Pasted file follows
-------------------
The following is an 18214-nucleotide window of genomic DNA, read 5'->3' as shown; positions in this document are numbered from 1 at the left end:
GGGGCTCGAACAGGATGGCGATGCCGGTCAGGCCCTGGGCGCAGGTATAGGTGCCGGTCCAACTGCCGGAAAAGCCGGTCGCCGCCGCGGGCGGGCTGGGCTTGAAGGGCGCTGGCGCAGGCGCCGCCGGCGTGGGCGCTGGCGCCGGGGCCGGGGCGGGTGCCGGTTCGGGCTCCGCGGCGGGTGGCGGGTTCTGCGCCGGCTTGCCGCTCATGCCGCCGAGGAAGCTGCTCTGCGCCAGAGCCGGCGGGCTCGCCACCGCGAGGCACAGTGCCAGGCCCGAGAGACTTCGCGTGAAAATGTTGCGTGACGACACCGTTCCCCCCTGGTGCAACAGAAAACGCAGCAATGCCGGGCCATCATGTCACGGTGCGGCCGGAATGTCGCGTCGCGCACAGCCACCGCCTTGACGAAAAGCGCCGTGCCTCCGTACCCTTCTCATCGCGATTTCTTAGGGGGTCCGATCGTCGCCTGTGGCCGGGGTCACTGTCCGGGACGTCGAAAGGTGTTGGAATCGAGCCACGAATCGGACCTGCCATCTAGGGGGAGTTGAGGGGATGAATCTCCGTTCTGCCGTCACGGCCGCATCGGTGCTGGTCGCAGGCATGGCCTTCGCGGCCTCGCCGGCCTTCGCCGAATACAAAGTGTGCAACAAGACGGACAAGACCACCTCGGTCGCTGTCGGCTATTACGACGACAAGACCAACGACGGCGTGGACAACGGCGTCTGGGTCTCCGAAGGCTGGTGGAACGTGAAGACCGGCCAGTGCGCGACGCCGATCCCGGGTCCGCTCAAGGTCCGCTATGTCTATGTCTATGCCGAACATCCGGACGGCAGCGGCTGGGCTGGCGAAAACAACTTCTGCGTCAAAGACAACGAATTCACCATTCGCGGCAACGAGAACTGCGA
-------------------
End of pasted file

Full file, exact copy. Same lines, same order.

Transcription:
The following is an 18214-nucleotide window of genomic DNA, read 5'->3' as shown; positions in this document are numbered from 1 at the left end:
GGGGCTCGAACAGGATGGCGATGCCGGTCAGGCCCTGGGCGCAGGTATAGGTGCCGGTCCAACTGCCGGAAAAGCCGGTCGCCGCCGCGGGCGGGCTGGGCTTGAAGGGCGCTGGCGCAGGCGCCGCCGGCGTGGGCGCTGGCGCCGGGGCCGGGGCGGGTGCCGGTTCGGGCTCCGCGGCGGGTGGCGGGTTCTGCGCCGGCTTGCCGCTCATGCCGCCGAGGAAGCTGCTCTGCGCCAGAGCCGGCGGGCTCGCCACCGCGAGGCACAGTGCCAGGCCCGAGAGACTTCGCGTGAAAATGTTGCGTGACGACACCGTTCCCCCCTGGTGCAACAGAAAACGCAGCAATGCCGGGCCATCATGTCACGGTGCGGCCGGAATGTCGCGTCGCGCACAGCCACCGCCTTGACGAAAAGCGCCGTGCCTCCGTACCCTTCTCATCGCGATTTCTTAGGGGGTCCGATCGTCGCCTGTGGCCGGGGTCACTGTCCGGGACGTCGAAAGGTGTTGGAATCGAGCCACGAATCGGACCTGCCATCTAGGGGGAGTTGAGGGGATGAATCTCCGTTCTGCCGTCACGGCCGCATCGGTGCTGGTCGCAGGCATGGCCTTCGCGGCCTCGCCGGCCTTCGCCGAATACAAAGTGTGCAACAAGACGGACAAGACCACCTCGGTCGCTGTCGGCTATTACGACGACAAGACCAACGACGGCGTGGACAACGGCGTCTGGGTCTCCGAAGGCTGGTGGAACGTGAAGACCGGCCAGTGCGCGACGCCGATCCCGGGTCCGCTCAAGGTCCGCTATGTCTATGTCTATGCCGAACATCCGGACGGCAGCGGCTGGGCTGGCGAAAACAACTTCTGCGTCAAAGACAACGAATTCACCATTCGCGGCAACGAGAACTGCGA